1 Exercise and mental health
Activity 1 The psychological benefits of exercise
View the Mental Health Foundations’s guide on ‘How to look after your mental health using exercise’. [Tip: hold Ctrl and click a link to open it in a new tab. (Hide tip)]
Make a list of the key psychological benefits potentially associated with participating in physical activity and some of the research studies that support these beenfits.
The key benefits noted within the guide are:
- Exercise is associated with increased mental alertness.
- Exercise can lead to an increase in energy and positive mood.
- Exercise can lead to an increase in self-esteem.
- Exercise results in the reduction of stress and anxiety.
- Exercise can prevent the development of mental health problems.
- Exercise can improve the quality of life of those who are experiences mental health problems.
Activity 2 Evidence to support the link between physical activity and mental health
In the previous activity you examined some of the evidence that links participation in physical activity with improved mental health. In this activity you will examine the importance of such research and the types of research evidence that exist.
Listen to Track 1, ‘Physical activity and mental health: what’s the evidence?’, and complete the tasks below. In this clip you will hear Dr Gaynor Parfitt and Professor Adrian Taylor discussing the evidence that exists to support the notion that there is a link between physical activity and mental health. Dr Parfitt and Professor Taylor are exercise psychologists at the University of Exeter, specialising in this field of research.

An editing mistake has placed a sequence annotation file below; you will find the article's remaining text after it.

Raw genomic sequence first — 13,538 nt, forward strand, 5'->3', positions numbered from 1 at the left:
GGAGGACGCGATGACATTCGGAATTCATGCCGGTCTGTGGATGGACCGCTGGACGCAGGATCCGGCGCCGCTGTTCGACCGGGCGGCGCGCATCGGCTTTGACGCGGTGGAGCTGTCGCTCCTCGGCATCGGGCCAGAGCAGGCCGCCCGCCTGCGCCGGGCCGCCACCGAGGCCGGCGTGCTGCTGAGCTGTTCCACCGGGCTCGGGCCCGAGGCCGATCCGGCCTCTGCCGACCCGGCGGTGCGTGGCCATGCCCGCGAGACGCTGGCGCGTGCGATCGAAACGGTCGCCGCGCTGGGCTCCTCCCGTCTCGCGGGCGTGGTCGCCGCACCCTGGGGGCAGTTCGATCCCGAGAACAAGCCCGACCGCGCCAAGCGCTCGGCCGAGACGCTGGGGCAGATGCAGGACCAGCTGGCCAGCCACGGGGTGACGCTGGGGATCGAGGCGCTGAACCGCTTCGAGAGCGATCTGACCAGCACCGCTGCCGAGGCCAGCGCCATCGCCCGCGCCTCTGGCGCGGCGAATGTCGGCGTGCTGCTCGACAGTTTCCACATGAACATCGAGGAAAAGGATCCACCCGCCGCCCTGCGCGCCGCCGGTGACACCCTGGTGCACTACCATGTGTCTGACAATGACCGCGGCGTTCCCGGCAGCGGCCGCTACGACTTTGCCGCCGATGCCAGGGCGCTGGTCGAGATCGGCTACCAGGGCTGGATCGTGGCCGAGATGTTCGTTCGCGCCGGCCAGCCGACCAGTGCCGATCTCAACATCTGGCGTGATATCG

Transcript: Physical activity and mental health: what's the evidence?
- Make a list of the types of research they discuss (e.g. epidemiological research). Search for definitions of these types of research using the internet.)
- Why is it important to provide research evidence of the link between exercise and mental health?
- What is said about the quality of some of the research that exists?
- Dr Parfitt and Professor Taylor discuss two main types of research:
- Dose–response research. As the name suggests, dose–response studies involve participants being given a dose of something, after which their response is measured. In this case, participants would be given a ‘dose’ of physical activity and the impact on their mental health (response) measured.
- Epidemiological research. Epidemiology is the study of the incidence, prevalence and control of health and disease across a population. In the context of this activity, epidemiological research would therefore be interested in patterns of mental health and physical activity across a population.
- Professor Taylor suggests that the more evidence there is for a positive link between physical activity and mental health, the more likely it is that healthcare services will be directed towards providing exercise as a treatment for mental health conditions. Unless evidence can be provided, the government will not invest in exercise as a treatment for such conditions.
- Professor Taylor suggests that although most people believe that exercise makes you feel better, the quality of research examining exercise and mental health is not always as good as it could be. This is often because it can be difficult to control physical activity.